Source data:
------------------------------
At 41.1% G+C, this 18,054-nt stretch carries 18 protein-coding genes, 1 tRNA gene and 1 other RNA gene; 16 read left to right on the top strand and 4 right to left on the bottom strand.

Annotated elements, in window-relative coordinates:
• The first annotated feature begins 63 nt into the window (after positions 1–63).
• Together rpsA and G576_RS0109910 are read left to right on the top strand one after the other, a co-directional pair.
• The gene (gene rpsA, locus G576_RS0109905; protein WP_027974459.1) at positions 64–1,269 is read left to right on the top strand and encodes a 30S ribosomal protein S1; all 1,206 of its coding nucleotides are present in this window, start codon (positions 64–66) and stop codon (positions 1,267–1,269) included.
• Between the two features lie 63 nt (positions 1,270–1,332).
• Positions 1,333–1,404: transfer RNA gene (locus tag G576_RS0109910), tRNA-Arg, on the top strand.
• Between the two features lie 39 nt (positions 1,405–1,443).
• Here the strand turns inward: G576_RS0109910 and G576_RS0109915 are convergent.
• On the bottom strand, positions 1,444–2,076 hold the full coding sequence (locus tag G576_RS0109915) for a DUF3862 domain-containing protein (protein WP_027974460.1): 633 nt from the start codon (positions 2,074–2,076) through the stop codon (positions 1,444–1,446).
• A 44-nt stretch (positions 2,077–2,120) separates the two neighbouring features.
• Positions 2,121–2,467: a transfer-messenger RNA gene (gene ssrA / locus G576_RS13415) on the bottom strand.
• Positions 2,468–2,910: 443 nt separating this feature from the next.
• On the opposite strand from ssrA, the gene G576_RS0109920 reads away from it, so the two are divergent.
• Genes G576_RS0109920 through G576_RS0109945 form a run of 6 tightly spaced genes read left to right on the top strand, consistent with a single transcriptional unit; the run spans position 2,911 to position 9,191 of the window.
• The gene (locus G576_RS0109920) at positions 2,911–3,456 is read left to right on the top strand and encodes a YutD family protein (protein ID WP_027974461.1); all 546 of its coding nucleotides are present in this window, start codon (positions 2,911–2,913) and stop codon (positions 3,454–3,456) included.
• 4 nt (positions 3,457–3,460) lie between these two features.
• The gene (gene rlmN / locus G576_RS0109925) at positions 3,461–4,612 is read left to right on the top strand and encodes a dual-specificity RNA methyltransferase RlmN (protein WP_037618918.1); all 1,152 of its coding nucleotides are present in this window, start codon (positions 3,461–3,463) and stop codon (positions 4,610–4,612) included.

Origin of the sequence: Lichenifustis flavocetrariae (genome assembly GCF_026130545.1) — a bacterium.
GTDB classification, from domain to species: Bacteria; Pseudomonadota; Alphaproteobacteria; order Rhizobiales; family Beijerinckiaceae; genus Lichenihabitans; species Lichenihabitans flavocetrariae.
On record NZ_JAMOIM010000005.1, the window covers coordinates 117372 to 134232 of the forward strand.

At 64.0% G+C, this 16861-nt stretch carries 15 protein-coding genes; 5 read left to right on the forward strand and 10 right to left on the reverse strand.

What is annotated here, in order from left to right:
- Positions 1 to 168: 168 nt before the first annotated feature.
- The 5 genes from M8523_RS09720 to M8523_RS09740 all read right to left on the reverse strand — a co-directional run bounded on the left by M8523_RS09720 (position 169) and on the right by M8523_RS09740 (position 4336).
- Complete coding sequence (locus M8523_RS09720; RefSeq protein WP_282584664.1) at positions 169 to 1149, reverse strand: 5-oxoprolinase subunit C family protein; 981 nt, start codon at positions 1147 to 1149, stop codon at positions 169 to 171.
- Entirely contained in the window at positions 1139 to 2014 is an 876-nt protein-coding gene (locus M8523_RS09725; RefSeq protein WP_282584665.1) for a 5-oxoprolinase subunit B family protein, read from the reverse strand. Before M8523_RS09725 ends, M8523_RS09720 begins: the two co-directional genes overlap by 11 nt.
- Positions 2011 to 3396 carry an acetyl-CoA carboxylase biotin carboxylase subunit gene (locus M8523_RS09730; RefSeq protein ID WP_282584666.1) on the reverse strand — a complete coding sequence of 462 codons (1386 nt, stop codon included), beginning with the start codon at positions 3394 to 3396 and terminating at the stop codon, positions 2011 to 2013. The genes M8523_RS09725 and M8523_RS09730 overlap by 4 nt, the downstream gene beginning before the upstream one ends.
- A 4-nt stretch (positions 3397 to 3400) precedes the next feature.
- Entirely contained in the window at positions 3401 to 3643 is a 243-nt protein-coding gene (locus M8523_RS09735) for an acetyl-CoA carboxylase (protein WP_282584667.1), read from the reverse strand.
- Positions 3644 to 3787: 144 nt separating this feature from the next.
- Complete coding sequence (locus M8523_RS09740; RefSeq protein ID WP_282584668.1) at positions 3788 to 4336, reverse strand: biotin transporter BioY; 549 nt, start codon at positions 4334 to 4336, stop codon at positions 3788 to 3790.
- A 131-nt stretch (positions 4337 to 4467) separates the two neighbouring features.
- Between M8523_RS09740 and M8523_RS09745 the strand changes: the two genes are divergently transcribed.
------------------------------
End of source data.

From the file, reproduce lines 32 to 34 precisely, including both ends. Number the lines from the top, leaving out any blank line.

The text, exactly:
- Complete coding sequence (locus M8523_RS09740; RefSeq protein ID WP_282584668.1) at positions 3788 to 4336, reverse strand: biotin transporter BioY; 549 nt, start codon at positions 4334 to 4336, stop codon at positions 3788 to 3790.
- A 131-nt stretch (positions 4337 to 4467) separates the two neighbouring features.
- Between M8523_RS09740 and M8523_RS09745 the strand changes: the two genes are divergently transcribed.